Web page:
05/10/2013 15:38 BST | Updated 05/12/2013 05:12 GMT

Gambling on Our Future: Overpopulation and Overconsumption

Last month, Matt Ridley writing in The Times said:

there is almost a perfect correlation between the severity of conservation problems and poverty, because the richer people get, the less they try to live off the land and compete with nature -- the less they seek bushmeat and charcoal from the forest.

There are so many things wrong with this statement that it's hard to know where to start. I'm presuming that Ridley hasn't noticed any of the environmental crises that have reared their heads over the last century or so, including but not limited to anthropogenic climate change, overfishing, and the trade in endangered animal parts. Many of these may be fuelled by poverty but ultimately they are driven by wealth. Elephants and rhinos wouldn't be massacred with such wild abandon if there weren't countless consumers in Asia with the money to pay for their ivory and keratin. Overfishing isn't helped by destructive subsistence practices but the brunt of the blame belongs to the over-efficiency of industrialised fleets. We remain chained to fossil fuels in our insatiable appetite for their energy.

Ridley's article (and his book of the same vein) is indicative of a growing trend of optimism, with various academics and commentators pronouncing that development will solve both poverty and overpopulation. What 'development' do they mean exactly? Western-style development? If that's the case, then we can look forward to a future where we'll need somewhere between 2.5 to 4.1 planet Earths to sustain the requisite lifestyle for every human being alive, as this infographic shows (and even if we all lived like Costa Ricans we'd still need more than the one planet we have). In the face of exponentially increasing consumption the alternative of sustainable development, the blueprint for which was launched by the UN at Rio in 1992, seems barely realised yet.

Some argue that we're already at the point of or nearing "peak consumption," as Danny Dorling does in his book Population 10 Billion published earlier this year. Dorling points to achievements such as the UK population reducing its water usage by 5% between 2003 and 2010 (p.145). No matter that net demand for water is increasing globally and that climate change might dramatically affect its availability. And if it's increasing affluence that eventually brings about peak consumption, that means we'll have to wait for the developing world to catch up before we can be assured that the whole world has reached its peak. That's not to say the development trajectories of third world countries will mirror those of our own, but it seems unlikely that they will veer away much from the standard pattern of intensive resource use, even in light of all the knowledge we have about the planet's life systems now. Only in August the Ecuadorian president announced that oil-drilling would be going ahead in Yasuni National Park, a vital piece of the Amazon rainforest and one of the frontiers in the battle against climate change.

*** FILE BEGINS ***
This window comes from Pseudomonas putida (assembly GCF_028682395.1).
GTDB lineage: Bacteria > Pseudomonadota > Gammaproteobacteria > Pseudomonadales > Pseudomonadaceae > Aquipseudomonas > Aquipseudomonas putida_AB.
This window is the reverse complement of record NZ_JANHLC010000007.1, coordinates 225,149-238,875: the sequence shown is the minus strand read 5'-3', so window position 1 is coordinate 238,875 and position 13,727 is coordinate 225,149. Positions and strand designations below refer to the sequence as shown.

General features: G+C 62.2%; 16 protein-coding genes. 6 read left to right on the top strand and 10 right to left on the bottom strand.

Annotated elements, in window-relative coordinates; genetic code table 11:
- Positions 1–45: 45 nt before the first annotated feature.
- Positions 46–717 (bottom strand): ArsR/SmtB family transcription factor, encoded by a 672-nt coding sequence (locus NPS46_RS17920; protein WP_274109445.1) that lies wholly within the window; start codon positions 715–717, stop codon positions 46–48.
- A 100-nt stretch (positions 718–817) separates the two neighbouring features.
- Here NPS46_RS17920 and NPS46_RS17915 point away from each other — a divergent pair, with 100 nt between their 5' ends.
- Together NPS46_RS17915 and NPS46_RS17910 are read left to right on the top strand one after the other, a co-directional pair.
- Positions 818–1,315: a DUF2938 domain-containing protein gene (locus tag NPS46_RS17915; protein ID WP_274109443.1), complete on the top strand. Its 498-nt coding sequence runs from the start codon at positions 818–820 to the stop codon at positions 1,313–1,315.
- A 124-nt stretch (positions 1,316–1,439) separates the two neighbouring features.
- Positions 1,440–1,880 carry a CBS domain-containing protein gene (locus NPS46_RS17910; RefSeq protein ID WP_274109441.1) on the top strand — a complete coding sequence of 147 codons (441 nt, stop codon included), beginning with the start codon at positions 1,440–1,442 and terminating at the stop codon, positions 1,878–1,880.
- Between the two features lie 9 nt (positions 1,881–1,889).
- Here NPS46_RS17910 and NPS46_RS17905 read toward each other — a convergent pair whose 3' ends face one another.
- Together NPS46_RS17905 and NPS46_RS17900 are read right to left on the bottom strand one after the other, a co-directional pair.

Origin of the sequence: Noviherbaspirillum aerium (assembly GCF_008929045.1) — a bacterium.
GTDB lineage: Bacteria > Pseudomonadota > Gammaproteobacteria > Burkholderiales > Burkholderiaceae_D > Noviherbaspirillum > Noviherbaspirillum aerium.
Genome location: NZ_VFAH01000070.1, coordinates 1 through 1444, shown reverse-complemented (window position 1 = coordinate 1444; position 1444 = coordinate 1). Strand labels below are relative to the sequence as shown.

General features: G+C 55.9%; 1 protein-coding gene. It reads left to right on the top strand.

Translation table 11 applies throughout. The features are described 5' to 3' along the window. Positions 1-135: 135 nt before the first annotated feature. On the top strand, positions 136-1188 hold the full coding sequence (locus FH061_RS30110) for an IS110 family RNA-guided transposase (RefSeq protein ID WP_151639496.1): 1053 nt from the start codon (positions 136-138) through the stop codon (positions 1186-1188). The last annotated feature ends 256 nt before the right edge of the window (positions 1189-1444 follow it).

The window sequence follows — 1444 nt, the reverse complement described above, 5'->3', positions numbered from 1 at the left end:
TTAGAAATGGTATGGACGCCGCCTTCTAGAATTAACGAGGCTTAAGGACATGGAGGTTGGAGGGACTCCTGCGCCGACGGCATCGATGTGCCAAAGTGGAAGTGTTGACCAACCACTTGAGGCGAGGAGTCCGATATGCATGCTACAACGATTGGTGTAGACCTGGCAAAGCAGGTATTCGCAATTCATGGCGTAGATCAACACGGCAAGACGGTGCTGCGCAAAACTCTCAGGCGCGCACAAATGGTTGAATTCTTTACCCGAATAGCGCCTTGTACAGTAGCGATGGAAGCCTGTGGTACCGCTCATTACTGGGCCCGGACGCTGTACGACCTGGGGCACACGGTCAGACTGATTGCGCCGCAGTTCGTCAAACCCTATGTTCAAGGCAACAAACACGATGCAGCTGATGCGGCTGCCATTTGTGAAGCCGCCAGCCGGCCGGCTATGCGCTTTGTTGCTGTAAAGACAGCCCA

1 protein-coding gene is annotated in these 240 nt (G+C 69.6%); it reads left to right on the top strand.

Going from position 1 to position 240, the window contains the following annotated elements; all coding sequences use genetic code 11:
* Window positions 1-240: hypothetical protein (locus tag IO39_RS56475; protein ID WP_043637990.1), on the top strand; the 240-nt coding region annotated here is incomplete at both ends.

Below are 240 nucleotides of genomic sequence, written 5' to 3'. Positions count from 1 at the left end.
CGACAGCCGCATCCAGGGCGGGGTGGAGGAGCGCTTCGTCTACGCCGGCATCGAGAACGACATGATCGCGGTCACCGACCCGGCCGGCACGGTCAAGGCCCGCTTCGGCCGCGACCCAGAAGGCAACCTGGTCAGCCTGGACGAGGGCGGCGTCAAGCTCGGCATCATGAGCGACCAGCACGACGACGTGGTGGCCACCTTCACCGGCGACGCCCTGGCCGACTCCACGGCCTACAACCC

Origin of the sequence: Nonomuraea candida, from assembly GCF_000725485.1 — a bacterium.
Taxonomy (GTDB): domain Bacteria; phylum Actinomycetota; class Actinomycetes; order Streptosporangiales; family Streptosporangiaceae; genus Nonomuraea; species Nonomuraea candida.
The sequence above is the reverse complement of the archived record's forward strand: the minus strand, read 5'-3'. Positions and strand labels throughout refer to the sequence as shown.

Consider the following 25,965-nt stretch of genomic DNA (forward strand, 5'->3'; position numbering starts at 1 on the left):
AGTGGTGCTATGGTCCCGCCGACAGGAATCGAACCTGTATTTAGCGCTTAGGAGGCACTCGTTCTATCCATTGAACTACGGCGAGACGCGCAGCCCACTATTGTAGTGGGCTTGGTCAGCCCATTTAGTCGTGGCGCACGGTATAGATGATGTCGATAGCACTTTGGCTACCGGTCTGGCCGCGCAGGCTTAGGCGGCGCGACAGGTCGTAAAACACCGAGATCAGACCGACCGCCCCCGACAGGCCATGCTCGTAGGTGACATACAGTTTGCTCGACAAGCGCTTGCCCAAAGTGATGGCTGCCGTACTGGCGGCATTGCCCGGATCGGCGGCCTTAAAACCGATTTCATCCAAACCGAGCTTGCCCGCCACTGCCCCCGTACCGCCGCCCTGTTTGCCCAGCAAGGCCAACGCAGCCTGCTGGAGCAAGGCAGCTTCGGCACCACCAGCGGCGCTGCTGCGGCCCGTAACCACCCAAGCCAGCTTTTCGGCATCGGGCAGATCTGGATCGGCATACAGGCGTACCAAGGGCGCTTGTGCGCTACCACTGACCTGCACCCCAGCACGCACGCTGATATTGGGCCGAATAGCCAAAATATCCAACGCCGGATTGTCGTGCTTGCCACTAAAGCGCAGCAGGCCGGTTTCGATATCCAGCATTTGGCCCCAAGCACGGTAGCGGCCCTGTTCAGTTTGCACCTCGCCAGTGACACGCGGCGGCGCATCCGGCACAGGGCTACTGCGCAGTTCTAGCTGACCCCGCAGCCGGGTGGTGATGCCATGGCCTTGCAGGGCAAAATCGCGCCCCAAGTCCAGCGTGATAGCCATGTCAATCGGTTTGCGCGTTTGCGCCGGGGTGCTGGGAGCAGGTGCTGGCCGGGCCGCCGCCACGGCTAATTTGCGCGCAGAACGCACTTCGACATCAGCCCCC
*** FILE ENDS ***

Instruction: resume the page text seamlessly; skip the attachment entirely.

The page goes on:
This is the downfall of arguments in favour of our version of development: the planet cannot sustain a predicted number of 10 billion people if they all want to live as we in the developed world currently do. I don't seek to argue that development shouldn't happen, that poor people should stay poor. A cycle of human misery will not solve our various environmental crises. Instead what must be found - and probably won't be, given our reluctance to sacrifice gains in luxury like air conditioning, throw-away fashion and meat every day - is a sustainable middle ground, where those in poverty are elevated by ecologically-informed development to increase their consumption somewhat, and the wealthier decrease their consumption significantly. It's true that new technologies can create new efficiencies, but unless we take ground-breaking new steps like planetary geo-engineering or powering all our vehicles with hydrogen, this will only ever be window-dressing. It's not only our methods that must change; it's ourselves.

Overconsumption and overpopulation are intertwined. The prospect of 10 billion people or more living as we in the developed nations do now is frightening but unrealistic, I think; environmental degradation will crush that aspiration before it can reach full term. Neither we nor the planet will win in that case. However, lifting the masses out of poverty while continuing to champion contraception and empowerment for women are goals we should strive for. Aside from our moral duty towards the rest of humanity, population density can damage the environment in the absence of resource demand from consumers. For example mangrove forests, vital ecosystems for both nature and people, are now facing destruction across the world. Some of their loss is attributable to consumer-driven activities like clearance for prawn-farming. But often local, poor populations depend on the mangroves for staples such as wood fuel and building material. A 2009 study in Cameroon found that even villagers dependent on the mangroves had noticed a link between population growth and the decline of environmental resources in their region. Thus if consumers were to cease buying commodities such as prawns, this would not address the ongoing loss of mangroves.

Solving either overconsumption or overpopulation exclusively is not the answer. Yet the argument of many optimists seems to be: "development will sort out poverty and overpopulation. And then something will hopefully sort out overconsumption".

That's one hell of a gamble.